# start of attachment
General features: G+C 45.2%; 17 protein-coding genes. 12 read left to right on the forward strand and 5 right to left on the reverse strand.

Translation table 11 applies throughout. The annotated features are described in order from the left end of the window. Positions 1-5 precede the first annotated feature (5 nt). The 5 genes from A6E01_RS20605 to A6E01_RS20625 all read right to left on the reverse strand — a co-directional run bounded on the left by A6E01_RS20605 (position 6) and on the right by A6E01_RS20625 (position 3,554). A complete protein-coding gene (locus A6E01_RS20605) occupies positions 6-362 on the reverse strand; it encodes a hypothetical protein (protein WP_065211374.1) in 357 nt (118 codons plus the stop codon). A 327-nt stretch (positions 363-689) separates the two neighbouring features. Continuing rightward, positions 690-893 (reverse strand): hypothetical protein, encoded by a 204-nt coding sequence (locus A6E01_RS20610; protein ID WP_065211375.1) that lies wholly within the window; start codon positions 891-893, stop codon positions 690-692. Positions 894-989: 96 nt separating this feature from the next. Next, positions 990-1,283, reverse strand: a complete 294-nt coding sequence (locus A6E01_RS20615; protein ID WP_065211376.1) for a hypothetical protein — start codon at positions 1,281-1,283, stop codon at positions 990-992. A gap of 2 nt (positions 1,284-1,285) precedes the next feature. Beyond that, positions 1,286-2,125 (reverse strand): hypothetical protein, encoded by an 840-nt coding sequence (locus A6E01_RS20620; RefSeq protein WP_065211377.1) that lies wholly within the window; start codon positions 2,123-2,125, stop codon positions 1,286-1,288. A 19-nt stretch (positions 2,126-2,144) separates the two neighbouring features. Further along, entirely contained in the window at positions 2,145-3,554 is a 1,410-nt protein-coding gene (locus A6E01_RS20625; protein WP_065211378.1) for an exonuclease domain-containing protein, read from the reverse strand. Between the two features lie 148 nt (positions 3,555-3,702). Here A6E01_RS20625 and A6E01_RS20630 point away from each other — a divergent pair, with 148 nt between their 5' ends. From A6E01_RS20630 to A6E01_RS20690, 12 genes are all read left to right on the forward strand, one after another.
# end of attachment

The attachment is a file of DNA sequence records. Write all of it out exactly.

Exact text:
General features: G+C 45.2%; 17 protein-coding genes. 12 read left to right on the forward strand and 5 right to left on the reverse strand.

Translation table 11 applies throughout. The annotated features are described in order from the left end of the window. Positions 1-5 precede the first annotated feature (5 nt). The 5 genes from A6E01_RS20605 to A6E01_RS20625 all read right to left on the reverse strand — a co-directional run bounded on the left by A6E01_RS20605 (position 6) and on the right by A6E01_RS20625 (position 3,554). A complete protein-coding gene (locus A6E01_RS20605) occupies positions 6-362 on the reverse strand; it encodes a hypothetical protein (protein WP_065211374.1) in 357 nt (118 codons plus the stop codon). A 327-nt stretch (positions 363-689) separates the two neighbouring features. Continuing rightward, positions 690-893 (reverse strand): hypothetical protein, encoded by a 204-nt coding sequence (locus A6E01_RS20610; protein ID WP_065211375.1) that lies wholly within the window; start codon positions 891-893, stop codon positions 690-692. Positions 894-989: 96 nt separating this feature from the next. Next, positions 990-1,283, reverse strand: a complete 294-nt coding sequence (locus A6E01_RS20615; protein ID WP_065211376.1) for a hypothetical protein — start codon at positions 1,281-1,283, stop codon at positions 990-992. A gap of 2 nt (positions 1,284-1,285) precedes the next feature. Beyond that, positions 1,286-2,125 (reverse strand): hypothetical protein, encoded by an 840-nt coding sequence (locus A6E01_RS20620; RefSeq protein WP_065211377.1) that lies wholly within the window; start codon positions 2,123-2,125, stop codon positions 1,286-1,288. A 19-nt stretch (positions 2,126-2,144) separates the two neighbouring features. Further along, entirely contained in the window at positions 2,145-3,554 is a 1,410-nt protein-coding gene (locus A6E01_RS20625; protein WP_065211378.1) for an exonuclease domain-containing protein, read from the reverse strand. Between the two features lie 148 nt (positions 3,555-3,702). Here A6E01_RS20625 and A6E01_RS20630 point away from each other — a divergent pair, with 148 nt between their 5' ends. From A6E01_RS20630 to A6E01_RS20690, 12 genes are all read left to right on the forward strand, one after another.